You can find DraftExpress’ breakdown of Hezonja’s strengths in this YouTube video here.


Heonzja’s game itself has no glaring weaknesses. All of Mario Hezonja’s weaknesses are mental issues. Teammates have mentioned that he can be hard on them when they do not perform like they are supposed to. In the past, Mario has moped when he isn’t getting consistent playing time. This seems to have improved some this year as there have been fewer murmurs from the team about him.

Mario can also be selfish at times and not make the right basketball play. There are moments where he tried to play hero ball instead of passing to the open player. This is one of the reasons his turnovers were so high. He would often force shots instead of making the correct play. The maddening part about this is that he flashes basketball brilliance at times, but in others is a ball hog and manages the clock poorly.

While Hezonja has a decent hande, he tends to go right too much. He needs to work on his left hand. As DraftExpress notes, he is not comfortable changing speeds while handling yet. This will be something Mario will have to work on in the NBA, especially if a team plans to play him at the shooting guard position.  We mentioned earlier that Hezonja does not get to the free throw line enough for a wing. DraftExpress noted that he had the worst adjusted free throw rate among their top 100 prospects. That has to change. Hezonja has the athletic skills to get to the line, he just chooses not to.

The last issue with Mario Hezonja is his effort on defense. He is a great defender, when he tries. Many times throughout his career he seemed to let his minutes dictate his effort on defense. Ideally you would like a prospect to try even harder when they are getting fewer minutes, but that was not the case with Mario. He will need a coach that can inspire him to give it his all.

Hezonja is also someone who GMs and scouts wish they could see more of. Because Mario played few minutes with FC Barcelona, a GM will have to gamble by telling the team owners they are taking a prospect that is somewhat unknown with a top pick.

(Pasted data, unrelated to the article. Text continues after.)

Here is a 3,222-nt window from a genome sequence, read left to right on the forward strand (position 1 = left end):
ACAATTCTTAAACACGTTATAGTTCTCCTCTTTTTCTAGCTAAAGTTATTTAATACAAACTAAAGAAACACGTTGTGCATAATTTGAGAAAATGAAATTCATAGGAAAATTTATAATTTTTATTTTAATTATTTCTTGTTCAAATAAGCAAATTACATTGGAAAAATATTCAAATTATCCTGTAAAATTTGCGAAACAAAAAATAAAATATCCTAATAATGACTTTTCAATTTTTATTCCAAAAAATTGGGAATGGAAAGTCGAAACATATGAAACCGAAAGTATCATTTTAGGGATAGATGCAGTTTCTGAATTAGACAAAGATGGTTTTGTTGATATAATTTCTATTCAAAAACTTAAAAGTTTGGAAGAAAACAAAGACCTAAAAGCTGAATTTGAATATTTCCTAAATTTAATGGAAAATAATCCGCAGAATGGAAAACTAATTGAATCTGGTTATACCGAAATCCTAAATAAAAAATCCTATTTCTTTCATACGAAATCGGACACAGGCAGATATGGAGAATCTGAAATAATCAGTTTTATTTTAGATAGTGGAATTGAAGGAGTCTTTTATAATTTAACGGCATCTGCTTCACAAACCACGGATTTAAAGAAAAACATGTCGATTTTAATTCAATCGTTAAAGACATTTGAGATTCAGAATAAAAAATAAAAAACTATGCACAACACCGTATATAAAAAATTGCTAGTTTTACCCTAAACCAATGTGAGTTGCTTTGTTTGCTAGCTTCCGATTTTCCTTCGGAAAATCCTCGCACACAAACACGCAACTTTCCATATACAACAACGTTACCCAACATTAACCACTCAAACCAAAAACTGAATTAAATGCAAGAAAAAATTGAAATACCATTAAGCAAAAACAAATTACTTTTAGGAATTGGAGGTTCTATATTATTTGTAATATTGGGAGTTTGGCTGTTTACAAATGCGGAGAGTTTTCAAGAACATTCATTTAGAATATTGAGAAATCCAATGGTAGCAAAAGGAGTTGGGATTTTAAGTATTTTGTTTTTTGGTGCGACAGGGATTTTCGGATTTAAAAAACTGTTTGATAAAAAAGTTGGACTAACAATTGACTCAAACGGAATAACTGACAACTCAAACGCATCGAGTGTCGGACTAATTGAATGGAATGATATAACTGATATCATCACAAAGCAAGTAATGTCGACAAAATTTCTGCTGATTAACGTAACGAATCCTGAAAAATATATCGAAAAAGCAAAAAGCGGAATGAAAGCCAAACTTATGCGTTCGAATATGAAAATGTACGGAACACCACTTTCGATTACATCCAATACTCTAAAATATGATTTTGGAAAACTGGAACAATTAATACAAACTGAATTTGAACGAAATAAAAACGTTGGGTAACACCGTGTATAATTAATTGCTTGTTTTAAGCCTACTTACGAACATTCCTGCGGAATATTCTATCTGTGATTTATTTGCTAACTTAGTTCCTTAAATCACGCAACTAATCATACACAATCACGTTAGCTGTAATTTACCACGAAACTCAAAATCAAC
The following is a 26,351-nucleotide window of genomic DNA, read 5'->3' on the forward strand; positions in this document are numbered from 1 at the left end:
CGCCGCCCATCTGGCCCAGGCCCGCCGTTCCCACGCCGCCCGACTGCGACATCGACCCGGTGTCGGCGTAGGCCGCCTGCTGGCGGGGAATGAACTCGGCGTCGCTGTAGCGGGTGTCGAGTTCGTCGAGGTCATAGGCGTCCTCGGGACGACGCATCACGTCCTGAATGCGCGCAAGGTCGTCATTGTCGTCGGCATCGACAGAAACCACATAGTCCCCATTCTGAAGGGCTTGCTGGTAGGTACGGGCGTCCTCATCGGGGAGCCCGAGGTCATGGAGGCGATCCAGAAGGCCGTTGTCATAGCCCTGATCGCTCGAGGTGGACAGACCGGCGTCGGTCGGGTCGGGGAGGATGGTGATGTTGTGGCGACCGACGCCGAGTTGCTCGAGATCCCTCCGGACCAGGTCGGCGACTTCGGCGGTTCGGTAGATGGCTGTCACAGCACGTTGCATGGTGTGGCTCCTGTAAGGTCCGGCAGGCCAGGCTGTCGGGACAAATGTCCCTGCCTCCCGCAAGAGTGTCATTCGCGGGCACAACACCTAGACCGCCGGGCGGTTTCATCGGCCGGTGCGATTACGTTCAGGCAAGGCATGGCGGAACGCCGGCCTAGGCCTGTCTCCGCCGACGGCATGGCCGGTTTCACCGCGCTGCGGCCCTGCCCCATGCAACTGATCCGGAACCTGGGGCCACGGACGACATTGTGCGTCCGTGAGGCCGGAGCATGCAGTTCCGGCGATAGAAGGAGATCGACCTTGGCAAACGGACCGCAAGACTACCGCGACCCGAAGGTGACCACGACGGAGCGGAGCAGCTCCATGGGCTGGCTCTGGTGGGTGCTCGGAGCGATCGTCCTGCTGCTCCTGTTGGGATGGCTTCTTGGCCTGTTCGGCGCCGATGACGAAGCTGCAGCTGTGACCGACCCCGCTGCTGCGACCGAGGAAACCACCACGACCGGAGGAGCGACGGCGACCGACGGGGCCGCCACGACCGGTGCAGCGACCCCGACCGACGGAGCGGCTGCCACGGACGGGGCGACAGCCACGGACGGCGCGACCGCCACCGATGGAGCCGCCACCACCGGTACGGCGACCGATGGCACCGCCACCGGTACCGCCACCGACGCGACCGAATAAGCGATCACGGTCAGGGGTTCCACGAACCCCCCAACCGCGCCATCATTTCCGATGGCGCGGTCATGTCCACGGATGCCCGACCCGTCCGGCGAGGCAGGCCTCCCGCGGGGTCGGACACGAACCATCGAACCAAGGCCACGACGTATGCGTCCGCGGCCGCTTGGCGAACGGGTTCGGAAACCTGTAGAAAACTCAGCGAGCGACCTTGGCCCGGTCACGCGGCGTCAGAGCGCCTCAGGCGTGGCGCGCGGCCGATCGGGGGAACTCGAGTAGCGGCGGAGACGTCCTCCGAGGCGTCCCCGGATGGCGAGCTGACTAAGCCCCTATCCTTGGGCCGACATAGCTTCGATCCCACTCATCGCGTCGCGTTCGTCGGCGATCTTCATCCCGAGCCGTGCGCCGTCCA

You can find DraftExpress’ breakdown of Hezonja’s weaknesses in this YouTube video here.

Fit With The Utah Jazz

Mario Hezonja’s skill set fits wonderfully with what the Jazz need. They need someone who can shoot the ball, provide solid minutes on defense and score effectively off the bench. The Jazz are actually one of the organizations in which Hezonja would be lucky to land. Quin Snyder is a fantastic coach that is known for motivating his players. Throughout the year we could see that the players wanted to give Quin their all. Snyder convinced Trey Burke to accept a role off the bench, which could have gone terribly wrong. A coach like Snyder is exactly what Hezonja needs to get him straight.

The Utah Jazz’ biggest need is simply talent. Based off talent alone, Hezonja should be a top-three pick.  However, we do not live in a vacuum. These character concerns are real and so is the fact that teams wish they could have seen more. Hezonja should be off the board by the time the Jazz pick. It is very likely that teams could begin to pass as they fall in love with other prospects in the draft.  It’s very unlikely Mario is on the board at 12, however it is very possible that Mario is on the board in the 7-9 range where the Utah Jazz could trade up to get him.

Player Comparison

Player comparisons should always be taken with a grain of salt. No two players are exactly alike. The “Croatian Klay Thompson” actually does not play similar to Klay. Shooting-wise he is very similar to Wes Matthews, as mentioned above. He is nowhere near the defender that Matthews is though. Athletically, he is similar to a Rudy Gay, but he has a different body and their games are very different.

The best player comparison is probably Peja Stojakovic.  However, for the sake of using a current NBA player we are going with Joe Johnson. This comparison is drawn in that both players can score from anywhere on the floor. Johnson is a career 37.1-percent shooter from three, which is spot on with Nylon Calculus’ projection of Hezonja’s three-point shooting. Johnson is also a player that has struggled to get to the line consistently, averaging about three free throws a game. Both players use athleticism to attack their defenders and get open shots. Similar to Johnson, Hezonja is likely to be inconsistent on defense. He will be great when he puts his mind to it, but he will struggle when he doesn’t care. Both players are good rebounding wings that can handle and dish.

As mentioned above, player comparisons are not perfect. The difference in Joe Johnson and Hezonja is about 40 lbs. Johnson has made a living posting up smaller players. It’s unlikely Mario ever is as good as Johnson in that aspect of the game.  While both players can pass, its unlikely that Hezonja ever averages 4.1 assist like Johnson. Mario is more athletic and should be able to learn to get to the line better than Johnson. The comparison is not spot on, but it’s the best one we have been able to come up with.

Bottom Line

Mario Hezonja will be a fun prospect to watch as the draft rolls around. Hezonja is very much a high risk, high reward prospect. Dennis Lindsey recently said on 1280 The Zone that sometimes the best thing to do is take a gamble. ESPN’s Fran Fraschilla dropped a phenomenal line on Hezonja’s talent

"“He’s the only guy in this draft that someday could potentially win either the dunk contest or the three-point contest — or both — because he’s a phenomenal athlete.”"

Hezonja may be a gamble, but it could be one that the Jazz are willing to make. Most of his weaknesses are ones that are improving or may be improved, making him a safe gamble.

Here are some highlights for you to enjoy. As you watch note two things; the high release point on his shot and those sick dunks!